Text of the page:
Golden Flake was founded by a Birmingham family as Magic City Foods, Inc., which many years later, shortly, after World War II, was purchased my Major’s and my grandfather Leo Bashinsky and his brother-in-law Cyrus Case, whose wife, Leo’s brother, had tragically died of some kind of fast moving pneumonia not long after they were married. Cyrus never remarried. I heard from someone in the family maybe two years ago that Cyrus was gay. My mother loved him, and I really liked him, too.

Actually, our home featured a broad range of Golden Flake snacks at Halloween, and the company was known as a potato chip company, which sold other cellophane-bagged snacks: cheese curls, port skins, peanuts, popcorn, peanut butter, cheese and sweet crackers. Later, the company added corn ships and even later tortilla chips.

In the early years, potato chips probably constituted 80 percent of sales, but by the late 1960s, potato chips were down to about 50 percent of sales. I know that, because I worked for Golden Flake starting the fall of 1969, through 1973. Then, I went into the practice of law, having already obtained a law degree at the University of Alabama School of Law, before going to work for Golden Flake.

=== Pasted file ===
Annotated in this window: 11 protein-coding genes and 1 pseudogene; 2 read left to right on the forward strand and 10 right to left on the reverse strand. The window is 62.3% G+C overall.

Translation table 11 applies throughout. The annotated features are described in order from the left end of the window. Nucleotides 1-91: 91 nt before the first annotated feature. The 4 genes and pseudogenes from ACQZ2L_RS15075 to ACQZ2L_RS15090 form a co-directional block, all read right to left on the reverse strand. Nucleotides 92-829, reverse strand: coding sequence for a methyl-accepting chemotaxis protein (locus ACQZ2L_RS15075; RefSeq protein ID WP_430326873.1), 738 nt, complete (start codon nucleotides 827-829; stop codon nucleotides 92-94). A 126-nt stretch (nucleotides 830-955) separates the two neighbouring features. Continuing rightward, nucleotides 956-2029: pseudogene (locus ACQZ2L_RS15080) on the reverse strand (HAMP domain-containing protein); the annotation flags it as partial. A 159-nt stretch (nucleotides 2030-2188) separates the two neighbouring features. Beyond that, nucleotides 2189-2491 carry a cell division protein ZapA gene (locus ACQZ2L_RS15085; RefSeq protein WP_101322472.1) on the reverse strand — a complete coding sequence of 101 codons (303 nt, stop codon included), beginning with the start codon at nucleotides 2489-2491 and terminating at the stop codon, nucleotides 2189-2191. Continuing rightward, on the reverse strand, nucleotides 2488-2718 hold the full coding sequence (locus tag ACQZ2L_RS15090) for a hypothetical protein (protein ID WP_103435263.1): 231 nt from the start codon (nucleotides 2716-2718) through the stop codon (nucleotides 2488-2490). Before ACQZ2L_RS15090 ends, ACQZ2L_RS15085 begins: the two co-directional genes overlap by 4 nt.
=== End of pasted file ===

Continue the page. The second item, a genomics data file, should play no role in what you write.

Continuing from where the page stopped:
I’d worked several summers at Golden Flake during high school and college. Major worked there one summer, for a while, as I recall. And, later, he worked there, perhaps six months?, in the accounting/computer department, I think after he entered Alabama undergraduate and before he graduated. He did not indicate interest in working at Golden Flake long term.

I was viewed in the company back then as the Golden Flake heir. A number of times when I was growing up my father told me, “Son, I built this company for you.” Maybe he told Major that, too; Major never said.